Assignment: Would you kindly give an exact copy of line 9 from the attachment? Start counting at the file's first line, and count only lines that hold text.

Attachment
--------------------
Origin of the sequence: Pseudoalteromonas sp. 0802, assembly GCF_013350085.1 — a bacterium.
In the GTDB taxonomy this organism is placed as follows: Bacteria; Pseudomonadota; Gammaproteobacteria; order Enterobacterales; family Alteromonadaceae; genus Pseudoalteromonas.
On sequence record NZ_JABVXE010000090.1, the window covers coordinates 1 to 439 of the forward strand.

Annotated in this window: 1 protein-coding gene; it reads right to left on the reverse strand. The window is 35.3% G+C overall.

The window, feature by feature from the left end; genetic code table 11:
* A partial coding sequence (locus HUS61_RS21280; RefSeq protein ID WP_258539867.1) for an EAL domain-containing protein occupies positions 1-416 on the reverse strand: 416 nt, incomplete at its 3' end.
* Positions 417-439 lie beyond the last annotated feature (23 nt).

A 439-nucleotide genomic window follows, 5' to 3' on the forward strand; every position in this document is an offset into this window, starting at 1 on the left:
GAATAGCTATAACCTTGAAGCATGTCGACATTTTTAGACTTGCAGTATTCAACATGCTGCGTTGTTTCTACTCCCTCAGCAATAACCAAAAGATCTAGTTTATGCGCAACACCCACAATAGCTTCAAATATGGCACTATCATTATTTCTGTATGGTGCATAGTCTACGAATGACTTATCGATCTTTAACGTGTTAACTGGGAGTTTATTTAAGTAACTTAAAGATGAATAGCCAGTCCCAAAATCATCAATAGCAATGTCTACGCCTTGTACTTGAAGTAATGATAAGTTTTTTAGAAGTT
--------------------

GAATAGCTATAACCTTGAAGCATGTCGACATTTTTAGACTTGCAGTATTCAACATGCTGCGTTGTTTCTACTCCCTCAGCAATAACCAAAAGATCTAGTTTATGCGCAACACCCACAATAGCTTCAAATATGGCACTATCATTATTTCTGTATGGTGCATAGTCTACGAATGACTTATCGATCTTTAACGTGTTAACTGGGAGTTTATTTAAGTAACTTAAAGATGAATAGCCAGTCCCAAAATCATCAATAGCAATGTCTACGCCTTGTACTTGAAGTAATGATAAGTTTTTTAGAAGTT